Plugging the printer security loophole
Fuji Xerox New Zealand solutions architect Ross Wilkinson explains the vulnerability of office printers and MFDs to online attack, and how to successfully address the risk. Your company’s office network security is only as good as the weakest link. Attackers will test every loophole. They might know you’ve got valuable data stored somewhere or that […]
Fuji Xerox New Zealand solutions architect Ross Wilkinson explains the vulnerability of office printers and MFDs to online attack, and how to successfully address the risk.
Your company’s office network security is only as good as the weakest link. Attackers will test every loophole. They might know you’ve got valuable data stored somewhere or that you will be willing to pay Bitcoin for a cyber ransom, if only they can break through your defences.
The attackers might be online vandals wanting to wreak havoc for fun or they might have a sinister intent – such as using your technology to launch a future botnet attack.
The way this game works is that teams of attackers scour the Internet looking for low-hanging fruit. They will attack the most vulnerable first. Your job is to ensure you are not low-hanging fruit. That means plugging all the security gaps.
One gap that many businesses overlook is the office printer or multifunction device (MFD); the latter is a printer that combines a scanner, copier, fax and other capabilities in a single box. It is something most people only pay attention to when it needs reloading with paper or toner, or fixing.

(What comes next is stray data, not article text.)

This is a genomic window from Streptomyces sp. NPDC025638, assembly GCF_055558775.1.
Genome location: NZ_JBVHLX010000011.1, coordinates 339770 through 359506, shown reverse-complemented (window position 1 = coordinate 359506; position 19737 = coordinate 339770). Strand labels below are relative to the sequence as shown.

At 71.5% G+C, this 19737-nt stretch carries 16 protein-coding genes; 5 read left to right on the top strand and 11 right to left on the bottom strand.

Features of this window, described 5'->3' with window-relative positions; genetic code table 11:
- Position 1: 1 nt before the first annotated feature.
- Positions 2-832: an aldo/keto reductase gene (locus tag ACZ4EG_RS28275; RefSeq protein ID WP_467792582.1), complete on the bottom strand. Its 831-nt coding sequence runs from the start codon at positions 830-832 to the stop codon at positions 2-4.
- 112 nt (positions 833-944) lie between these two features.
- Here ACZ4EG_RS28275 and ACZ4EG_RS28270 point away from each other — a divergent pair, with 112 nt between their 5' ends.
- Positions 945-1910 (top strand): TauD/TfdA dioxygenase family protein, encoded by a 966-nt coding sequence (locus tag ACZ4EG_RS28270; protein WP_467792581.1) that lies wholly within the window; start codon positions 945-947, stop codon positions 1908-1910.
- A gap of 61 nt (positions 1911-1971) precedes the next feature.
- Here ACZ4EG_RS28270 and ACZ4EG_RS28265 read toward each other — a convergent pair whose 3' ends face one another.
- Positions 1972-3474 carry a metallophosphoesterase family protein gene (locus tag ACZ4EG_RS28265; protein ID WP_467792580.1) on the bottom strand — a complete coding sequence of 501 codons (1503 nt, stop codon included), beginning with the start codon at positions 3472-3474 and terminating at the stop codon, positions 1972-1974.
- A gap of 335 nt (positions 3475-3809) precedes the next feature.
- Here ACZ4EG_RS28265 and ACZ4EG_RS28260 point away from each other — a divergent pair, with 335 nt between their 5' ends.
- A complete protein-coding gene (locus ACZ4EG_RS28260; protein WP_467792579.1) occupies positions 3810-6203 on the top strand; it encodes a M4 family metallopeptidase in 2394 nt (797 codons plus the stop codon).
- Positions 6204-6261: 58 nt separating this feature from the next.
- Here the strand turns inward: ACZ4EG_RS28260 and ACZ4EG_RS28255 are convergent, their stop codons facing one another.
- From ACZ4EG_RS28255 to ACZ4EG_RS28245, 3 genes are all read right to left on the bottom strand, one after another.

Fuji Xerox New Zealand solutions architect Ross Wilkinson says network printers and multifunction devices are an ‘identified attack vector’. That’s security professional jargon for a route online criminals can use to burrow their way into your systems.
He says: “Modern MFDs are, in effect, computer servers on the network. There’s a computer inside, in many cases, there is also a hard drive and communications hardware.”
Printers and MFDs are vulnerable in another way; most business-critical information passes through them. Attackers can eavesdrop on the material passing through the device.
Early in 2018 details emerged of a threat known as faxploit. Here, all an attacker needs to compromise the device is the fax number. That’s not hard to find. Companies that use faxes often publish the numbers so people can contact them.
Of course, many modern New Zealand businesses no longer use faxes, but the technology is still common in some industry sectors. The fact that it is largely forgotten about only adds to the danger because criminals have not forgotten about it.
Faxploit works because there are vulnerabilities in the fax communication protocols which were established long before computer networks were common. Wilkinson says an attacker armed with the device’s fax number could take over and control the device.
He says: “A modern MFD would have access to send emails and also to send to file servers on the network. There would be firewall rules set in the network to allow that to happen. That means the firewall rules are, in effect, open to a malicious person pretending to be an MFD. They might not have access to users’ names and passwords, it all depends on how well the network infrastructure is locked down.”